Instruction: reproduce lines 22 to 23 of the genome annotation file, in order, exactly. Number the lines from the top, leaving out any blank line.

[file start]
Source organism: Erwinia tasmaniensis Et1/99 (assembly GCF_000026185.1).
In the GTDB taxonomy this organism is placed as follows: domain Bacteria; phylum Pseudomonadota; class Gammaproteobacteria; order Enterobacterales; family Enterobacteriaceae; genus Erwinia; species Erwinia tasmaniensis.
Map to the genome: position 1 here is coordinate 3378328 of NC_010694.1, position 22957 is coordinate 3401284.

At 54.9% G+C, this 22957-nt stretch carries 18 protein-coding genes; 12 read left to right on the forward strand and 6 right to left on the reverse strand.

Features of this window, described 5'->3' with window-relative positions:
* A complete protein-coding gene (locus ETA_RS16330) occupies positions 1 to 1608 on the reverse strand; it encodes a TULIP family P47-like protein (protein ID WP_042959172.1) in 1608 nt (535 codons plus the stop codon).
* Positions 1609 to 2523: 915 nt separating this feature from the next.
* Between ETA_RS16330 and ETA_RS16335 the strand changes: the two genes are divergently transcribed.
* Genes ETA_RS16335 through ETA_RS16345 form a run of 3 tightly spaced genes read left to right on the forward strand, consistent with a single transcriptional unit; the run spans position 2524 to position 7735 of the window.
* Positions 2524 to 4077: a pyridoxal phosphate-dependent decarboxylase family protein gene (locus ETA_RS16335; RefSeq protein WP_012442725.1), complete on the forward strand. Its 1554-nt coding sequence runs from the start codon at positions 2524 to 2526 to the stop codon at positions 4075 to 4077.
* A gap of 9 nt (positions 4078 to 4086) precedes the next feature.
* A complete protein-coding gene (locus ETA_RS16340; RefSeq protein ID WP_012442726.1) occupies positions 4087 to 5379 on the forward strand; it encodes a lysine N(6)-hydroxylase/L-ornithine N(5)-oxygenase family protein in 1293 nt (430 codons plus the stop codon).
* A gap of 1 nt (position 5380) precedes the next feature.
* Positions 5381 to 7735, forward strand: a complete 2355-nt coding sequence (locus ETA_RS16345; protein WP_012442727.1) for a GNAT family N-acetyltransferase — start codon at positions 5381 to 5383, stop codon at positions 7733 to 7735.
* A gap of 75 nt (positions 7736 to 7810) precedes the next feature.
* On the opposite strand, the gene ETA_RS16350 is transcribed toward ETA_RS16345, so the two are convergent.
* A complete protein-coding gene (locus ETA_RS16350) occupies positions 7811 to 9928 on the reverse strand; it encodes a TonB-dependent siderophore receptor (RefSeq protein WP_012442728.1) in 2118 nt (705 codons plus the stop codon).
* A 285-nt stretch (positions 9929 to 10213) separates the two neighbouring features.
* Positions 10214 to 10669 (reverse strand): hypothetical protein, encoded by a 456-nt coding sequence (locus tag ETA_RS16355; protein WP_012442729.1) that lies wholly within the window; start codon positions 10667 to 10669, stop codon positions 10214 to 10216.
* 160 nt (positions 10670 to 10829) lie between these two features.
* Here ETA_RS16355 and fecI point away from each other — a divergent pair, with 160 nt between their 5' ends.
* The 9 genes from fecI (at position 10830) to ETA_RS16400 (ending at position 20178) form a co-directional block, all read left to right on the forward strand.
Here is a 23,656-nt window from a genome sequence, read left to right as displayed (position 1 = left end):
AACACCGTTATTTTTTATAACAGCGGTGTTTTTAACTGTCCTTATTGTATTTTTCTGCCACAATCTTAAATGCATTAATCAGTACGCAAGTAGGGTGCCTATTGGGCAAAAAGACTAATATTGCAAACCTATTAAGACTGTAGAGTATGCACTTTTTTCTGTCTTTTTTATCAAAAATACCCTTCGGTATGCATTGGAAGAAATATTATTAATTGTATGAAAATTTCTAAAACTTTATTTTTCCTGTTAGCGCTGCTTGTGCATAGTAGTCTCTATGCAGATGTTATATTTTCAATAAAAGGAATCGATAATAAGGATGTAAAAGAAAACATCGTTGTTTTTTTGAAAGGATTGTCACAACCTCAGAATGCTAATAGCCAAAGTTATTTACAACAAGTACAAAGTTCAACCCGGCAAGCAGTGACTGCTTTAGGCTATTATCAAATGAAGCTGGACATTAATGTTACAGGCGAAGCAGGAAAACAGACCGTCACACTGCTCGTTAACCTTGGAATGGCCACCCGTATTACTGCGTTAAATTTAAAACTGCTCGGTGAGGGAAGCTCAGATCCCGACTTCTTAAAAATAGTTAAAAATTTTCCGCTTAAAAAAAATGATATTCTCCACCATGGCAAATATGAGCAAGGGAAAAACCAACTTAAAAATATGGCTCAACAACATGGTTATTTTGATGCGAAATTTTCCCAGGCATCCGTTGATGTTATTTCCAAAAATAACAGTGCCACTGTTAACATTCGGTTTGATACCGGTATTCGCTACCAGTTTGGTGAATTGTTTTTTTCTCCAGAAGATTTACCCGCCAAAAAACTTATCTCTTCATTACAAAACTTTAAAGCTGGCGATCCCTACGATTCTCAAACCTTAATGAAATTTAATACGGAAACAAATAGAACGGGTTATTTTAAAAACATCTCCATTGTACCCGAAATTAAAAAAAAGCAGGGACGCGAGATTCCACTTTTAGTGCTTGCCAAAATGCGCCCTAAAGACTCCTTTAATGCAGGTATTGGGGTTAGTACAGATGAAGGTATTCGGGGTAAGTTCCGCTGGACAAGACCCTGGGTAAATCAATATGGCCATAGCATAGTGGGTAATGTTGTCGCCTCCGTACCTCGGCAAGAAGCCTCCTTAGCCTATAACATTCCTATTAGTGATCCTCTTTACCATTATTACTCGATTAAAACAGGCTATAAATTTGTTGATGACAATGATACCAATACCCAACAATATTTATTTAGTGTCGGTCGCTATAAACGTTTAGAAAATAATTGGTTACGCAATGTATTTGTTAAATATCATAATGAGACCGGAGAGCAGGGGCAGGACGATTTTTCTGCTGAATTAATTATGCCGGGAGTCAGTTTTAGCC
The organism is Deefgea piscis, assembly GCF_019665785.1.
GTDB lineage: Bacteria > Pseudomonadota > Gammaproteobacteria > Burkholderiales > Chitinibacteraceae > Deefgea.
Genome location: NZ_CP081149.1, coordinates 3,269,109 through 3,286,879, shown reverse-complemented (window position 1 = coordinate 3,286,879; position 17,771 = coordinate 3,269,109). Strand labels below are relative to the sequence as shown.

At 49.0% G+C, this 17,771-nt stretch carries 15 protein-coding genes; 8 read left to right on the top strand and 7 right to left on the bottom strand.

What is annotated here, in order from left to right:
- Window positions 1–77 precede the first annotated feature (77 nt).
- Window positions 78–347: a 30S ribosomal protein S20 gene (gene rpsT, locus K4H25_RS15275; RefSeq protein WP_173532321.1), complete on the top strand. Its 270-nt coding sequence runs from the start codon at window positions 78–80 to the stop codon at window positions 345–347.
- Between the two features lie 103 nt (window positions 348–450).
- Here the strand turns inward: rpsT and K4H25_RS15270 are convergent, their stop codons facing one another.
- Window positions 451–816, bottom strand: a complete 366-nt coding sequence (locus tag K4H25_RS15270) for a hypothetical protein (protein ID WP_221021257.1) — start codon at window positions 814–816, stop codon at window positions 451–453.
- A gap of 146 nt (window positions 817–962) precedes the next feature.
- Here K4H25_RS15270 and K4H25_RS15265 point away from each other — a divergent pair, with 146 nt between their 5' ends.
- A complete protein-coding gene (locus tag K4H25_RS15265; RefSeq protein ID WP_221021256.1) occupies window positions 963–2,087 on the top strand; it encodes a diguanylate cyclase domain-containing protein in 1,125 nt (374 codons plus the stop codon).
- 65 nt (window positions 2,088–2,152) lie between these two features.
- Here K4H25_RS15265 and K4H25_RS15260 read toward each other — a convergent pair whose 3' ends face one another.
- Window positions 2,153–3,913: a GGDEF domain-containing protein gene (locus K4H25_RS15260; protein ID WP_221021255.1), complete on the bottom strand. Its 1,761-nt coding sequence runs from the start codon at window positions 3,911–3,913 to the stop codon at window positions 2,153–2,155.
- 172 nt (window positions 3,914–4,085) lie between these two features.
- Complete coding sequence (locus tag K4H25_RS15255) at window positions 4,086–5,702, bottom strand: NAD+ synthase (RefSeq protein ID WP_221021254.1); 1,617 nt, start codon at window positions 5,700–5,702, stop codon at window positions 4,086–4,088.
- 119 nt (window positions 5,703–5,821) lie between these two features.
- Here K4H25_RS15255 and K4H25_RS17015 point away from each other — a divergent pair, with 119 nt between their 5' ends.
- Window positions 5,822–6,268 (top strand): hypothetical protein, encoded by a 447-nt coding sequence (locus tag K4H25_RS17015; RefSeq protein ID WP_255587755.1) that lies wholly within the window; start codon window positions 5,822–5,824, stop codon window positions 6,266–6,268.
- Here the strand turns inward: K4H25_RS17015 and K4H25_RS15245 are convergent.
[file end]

* The 9 genes from fecI (at position 10830) to ETA_RS16400 (ending at position 20178) form a co-directional block, all read left to right on the forward strand.
Here is a 23,656-nt window from a genome sequence, read left to right as displayed (position 1 = left end):